Microbial Diseases of the Upper Respiratory System Most common type of infection and can infect other parts of body Consists of nose, pharynx, associated structures (middle ear, auditory tubes) Coarse hairs in nose filter large particles; ciliated mucous membranes of nose and throat trap airborne particles and remove them Specific areas become infected (self-limiting/healing) to produce: Lymphoid tissue, tonsils, and adenoids provide immunity to certain infections Laryngitis: S. pneumoniae, S. pyogenes, viruses Tonsillitis: S. pneumoniae, S. pyogenes, viruses Sinusitis: Bacteria Epiglottitis: H. influenzae Characterize the normal microbiota of the upper and lower respiratory systems. Describe how microorganisms are prevented from entering the respiratory system.
Upper respiratory normal microbiota may include pathogens Upper Respiratory System Figure 24.1
Lower Respiratory System Consists of larynx, trachea, bronchial tubes, and alveoli Ciliary escalator helps prevent microorganisms from reaching lungs Microbes in lungs phagocytized by alveolar macrophages Respiratory mucus contains IgA antibodies Lower respiratory system usually sterile due to ciliary escalator
Lower Respiratory System Consists of larynx, trachea, bronchial tubes, and alveoli.
Streptococcal pharyngitis (Strep throat) Figure 24.3 Streptococcus pyogenes (group A beta-hemolytic) Inflammation of mucous membrane and fever, tonsillitis and otitis media Diagnosis by indirect agglutination Resistant to phagocytosis Penicillin treatment Streptokinases lyse clots Streptolysins are cytotoxic Differentiate among pharyngitis, laryngitis, tonsillitis, sinusitis, and epiglottitis. Simply dependent upon which structure is attacked by bacteria.
Streptococcus pyogenes – strep throat can result in scarlet fever Red rash, high fever, strawberry tongue Pharyngitis also Erythrogenic toxin produced by lysogenized S. pyogenes Scarlet Fever – strawberry tongue Figure 24.4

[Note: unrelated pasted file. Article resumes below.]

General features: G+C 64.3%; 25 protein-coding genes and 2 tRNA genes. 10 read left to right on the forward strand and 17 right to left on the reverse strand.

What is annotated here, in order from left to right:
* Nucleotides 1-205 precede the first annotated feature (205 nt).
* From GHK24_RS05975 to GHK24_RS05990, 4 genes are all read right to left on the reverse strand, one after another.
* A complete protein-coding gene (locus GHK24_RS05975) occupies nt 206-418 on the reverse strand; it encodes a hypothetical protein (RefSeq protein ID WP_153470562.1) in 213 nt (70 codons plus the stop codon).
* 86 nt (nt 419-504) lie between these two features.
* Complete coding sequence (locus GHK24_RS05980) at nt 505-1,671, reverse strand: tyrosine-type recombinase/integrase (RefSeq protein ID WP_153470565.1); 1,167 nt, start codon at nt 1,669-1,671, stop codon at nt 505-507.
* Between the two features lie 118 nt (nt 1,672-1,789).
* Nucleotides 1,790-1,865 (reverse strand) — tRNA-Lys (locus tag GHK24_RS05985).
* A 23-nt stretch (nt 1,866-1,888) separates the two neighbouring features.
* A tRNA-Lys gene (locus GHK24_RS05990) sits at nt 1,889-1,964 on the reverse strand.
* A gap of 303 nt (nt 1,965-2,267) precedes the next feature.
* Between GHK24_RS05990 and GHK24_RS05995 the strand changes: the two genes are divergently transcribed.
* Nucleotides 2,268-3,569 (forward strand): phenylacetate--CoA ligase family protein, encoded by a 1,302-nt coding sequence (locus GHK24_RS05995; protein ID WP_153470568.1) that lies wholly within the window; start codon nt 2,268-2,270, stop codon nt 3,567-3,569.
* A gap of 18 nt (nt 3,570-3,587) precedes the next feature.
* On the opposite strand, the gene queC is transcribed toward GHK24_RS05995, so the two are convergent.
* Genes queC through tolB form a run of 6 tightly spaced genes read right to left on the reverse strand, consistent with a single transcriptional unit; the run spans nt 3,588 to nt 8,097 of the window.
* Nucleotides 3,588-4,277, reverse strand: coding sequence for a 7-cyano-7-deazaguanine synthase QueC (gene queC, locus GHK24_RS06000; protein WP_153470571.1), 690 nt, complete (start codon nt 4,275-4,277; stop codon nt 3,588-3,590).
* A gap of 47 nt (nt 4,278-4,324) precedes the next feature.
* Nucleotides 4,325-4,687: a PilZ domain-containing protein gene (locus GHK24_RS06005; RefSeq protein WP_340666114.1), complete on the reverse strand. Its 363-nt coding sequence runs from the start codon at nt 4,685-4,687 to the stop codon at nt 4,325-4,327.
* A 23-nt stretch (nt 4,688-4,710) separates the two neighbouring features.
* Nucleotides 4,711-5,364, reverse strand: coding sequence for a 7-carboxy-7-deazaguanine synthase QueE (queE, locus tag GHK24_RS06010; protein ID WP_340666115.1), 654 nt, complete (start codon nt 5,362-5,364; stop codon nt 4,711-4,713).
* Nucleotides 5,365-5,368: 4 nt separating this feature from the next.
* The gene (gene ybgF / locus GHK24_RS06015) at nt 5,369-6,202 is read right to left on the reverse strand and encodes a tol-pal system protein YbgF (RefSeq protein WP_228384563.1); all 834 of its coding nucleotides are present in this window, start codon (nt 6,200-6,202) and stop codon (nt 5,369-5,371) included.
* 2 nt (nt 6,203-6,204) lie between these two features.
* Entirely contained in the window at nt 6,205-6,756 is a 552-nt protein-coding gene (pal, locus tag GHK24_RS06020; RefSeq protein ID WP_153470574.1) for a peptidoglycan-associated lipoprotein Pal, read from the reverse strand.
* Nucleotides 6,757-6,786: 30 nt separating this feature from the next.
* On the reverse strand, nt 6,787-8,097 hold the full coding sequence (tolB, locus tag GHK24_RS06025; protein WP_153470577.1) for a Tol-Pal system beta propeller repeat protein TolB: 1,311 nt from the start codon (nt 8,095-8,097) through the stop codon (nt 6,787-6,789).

Corynebacterium diphtheriae: Gram-positive rod Diphtheria membrane of fibrin, dead tissue, and bacteria forms in throat, sometimes blocking air Diphtheria exotoxin produced by lysogenized C. diphtheriae – inhibits protein synthesis, heart/kidney/nerve damage can result Antitoxin necessary to neutralize toxin; antibiotics too Prevented by DTaP and Td vaccine (Diphtheria toxoid) Cutaneous diphtheria - Infected skin wound leads to slow healing ulcer Diphtheria List the causative agent, symptoms, prevention, preferred treatment, and laboratory identification tests for streptococcal pharyngitis, scarlet fever, diphtheria, cutaneous diphtheria, and otitis media.
Otitis Media - earache Often a complication of nose and throat infections Pus accumulation can cause pressure on eardrum Streptococcus pneumoniae (35%) Haemophilus influenzae (20-30%) Moraxella catarrhalis (10-15%) Streptococcus pyogenes (8-10%) Staphylococcus aureus (1-2%) Treated with broad-spectrum antibiotics Incidence of S. pneumoniae reduced by vaccine
Acute Otitis Media – bulging eardrum Figure 25.7
Can be caused by nearly 200 different viruses Rhinoviruses (50%) – grow best slightly below body temperature Coronaviruses (15-20%) Rhinoviruses attached to ICAN-1 on nasal mucosa Antibodies produced against specific viruses Complications can include infections in sinuses, larynx, ear, lower respiratory Most often transmitted by indirect contact, therefore more colds in cold weather due to greater indoor contact and physiological changes Common cold List the causative agents and treatments for the common cold.